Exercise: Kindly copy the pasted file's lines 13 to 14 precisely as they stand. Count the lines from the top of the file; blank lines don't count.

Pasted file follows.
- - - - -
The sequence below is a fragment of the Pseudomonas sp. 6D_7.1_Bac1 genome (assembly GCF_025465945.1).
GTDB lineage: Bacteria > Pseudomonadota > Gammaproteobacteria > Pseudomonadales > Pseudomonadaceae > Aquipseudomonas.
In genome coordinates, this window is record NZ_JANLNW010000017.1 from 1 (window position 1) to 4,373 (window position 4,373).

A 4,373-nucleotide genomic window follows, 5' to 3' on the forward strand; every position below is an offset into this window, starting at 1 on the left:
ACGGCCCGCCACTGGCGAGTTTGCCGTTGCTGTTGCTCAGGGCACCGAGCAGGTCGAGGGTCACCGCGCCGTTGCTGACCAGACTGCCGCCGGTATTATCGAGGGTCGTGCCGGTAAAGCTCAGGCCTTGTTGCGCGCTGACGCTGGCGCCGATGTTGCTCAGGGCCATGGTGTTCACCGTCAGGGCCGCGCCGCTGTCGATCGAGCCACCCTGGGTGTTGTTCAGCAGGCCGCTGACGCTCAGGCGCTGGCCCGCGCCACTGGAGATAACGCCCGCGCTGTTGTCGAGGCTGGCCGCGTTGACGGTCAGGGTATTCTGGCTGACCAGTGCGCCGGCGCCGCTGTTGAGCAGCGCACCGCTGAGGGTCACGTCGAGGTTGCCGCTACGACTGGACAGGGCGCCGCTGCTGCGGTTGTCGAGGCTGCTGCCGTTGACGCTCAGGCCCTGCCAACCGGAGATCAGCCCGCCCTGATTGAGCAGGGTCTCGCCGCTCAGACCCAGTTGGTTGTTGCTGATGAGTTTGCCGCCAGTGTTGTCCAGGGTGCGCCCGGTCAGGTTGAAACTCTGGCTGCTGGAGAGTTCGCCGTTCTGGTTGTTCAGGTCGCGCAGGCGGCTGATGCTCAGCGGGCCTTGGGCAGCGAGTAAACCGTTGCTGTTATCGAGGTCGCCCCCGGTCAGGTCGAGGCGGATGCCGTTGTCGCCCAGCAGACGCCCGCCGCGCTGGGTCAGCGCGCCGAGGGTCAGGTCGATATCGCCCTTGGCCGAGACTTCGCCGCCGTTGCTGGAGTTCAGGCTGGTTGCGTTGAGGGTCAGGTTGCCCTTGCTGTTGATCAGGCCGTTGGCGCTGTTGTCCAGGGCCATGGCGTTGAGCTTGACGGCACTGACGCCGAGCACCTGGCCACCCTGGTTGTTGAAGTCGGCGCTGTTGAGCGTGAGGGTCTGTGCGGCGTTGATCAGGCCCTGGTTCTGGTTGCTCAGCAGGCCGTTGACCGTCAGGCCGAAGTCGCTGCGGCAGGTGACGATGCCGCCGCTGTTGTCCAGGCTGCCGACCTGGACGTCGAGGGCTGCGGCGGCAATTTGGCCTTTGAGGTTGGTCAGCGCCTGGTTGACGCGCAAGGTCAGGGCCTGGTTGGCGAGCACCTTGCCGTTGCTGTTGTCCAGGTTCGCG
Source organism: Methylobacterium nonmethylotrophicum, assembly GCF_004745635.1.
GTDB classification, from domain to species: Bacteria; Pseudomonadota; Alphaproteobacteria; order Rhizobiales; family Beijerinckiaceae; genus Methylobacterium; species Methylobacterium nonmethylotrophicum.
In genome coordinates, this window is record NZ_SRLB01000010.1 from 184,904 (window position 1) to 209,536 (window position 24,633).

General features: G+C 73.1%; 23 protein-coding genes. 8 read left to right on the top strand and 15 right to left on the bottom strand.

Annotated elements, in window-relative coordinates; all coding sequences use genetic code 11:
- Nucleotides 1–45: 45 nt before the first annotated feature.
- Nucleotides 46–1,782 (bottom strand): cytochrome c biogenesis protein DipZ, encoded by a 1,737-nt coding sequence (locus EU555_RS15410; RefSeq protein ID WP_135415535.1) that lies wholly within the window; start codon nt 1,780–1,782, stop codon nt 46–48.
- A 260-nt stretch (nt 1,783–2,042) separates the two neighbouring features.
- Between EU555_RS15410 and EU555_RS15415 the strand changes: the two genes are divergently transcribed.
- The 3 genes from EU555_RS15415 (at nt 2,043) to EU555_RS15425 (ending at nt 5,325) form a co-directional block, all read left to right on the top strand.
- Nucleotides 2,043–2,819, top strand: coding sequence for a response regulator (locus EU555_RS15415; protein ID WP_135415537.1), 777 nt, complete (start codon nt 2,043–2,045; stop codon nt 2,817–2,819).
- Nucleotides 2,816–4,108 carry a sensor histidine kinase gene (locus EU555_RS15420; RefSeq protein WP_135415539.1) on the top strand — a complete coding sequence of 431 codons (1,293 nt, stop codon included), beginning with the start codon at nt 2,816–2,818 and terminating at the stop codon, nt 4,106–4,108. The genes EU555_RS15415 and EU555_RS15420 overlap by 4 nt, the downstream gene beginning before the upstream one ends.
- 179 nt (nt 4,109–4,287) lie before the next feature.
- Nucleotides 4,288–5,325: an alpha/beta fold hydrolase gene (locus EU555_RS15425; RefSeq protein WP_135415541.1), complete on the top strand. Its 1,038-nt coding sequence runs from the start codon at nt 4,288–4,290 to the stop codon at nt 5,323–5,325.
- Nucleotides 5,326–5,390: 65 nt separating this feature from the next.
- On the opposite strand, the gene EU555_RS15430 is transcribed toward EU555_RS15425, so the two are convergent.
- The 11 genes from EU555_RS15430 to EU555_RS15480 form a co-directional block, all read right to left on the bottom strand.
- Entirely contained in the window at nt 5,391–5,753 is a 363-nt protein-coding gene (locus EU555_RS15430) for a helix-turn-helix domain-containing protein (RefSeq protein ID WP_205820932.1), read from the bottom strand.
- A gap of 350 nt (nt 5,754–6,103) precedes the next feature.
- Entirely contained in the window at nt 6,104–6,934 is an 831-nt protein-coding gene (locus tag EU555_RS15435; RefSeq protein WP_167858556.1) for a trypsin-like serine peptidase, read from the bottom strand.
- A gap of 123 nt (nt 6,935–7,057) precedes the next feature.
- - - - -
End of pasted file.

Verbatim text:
- A 260-nt stretch (nt 1,783–2,042) separates the two neighbouring features.
- Between EU555_RS15410 and EU555_RS15415 the strand changes: the two genes are divergently transcribed.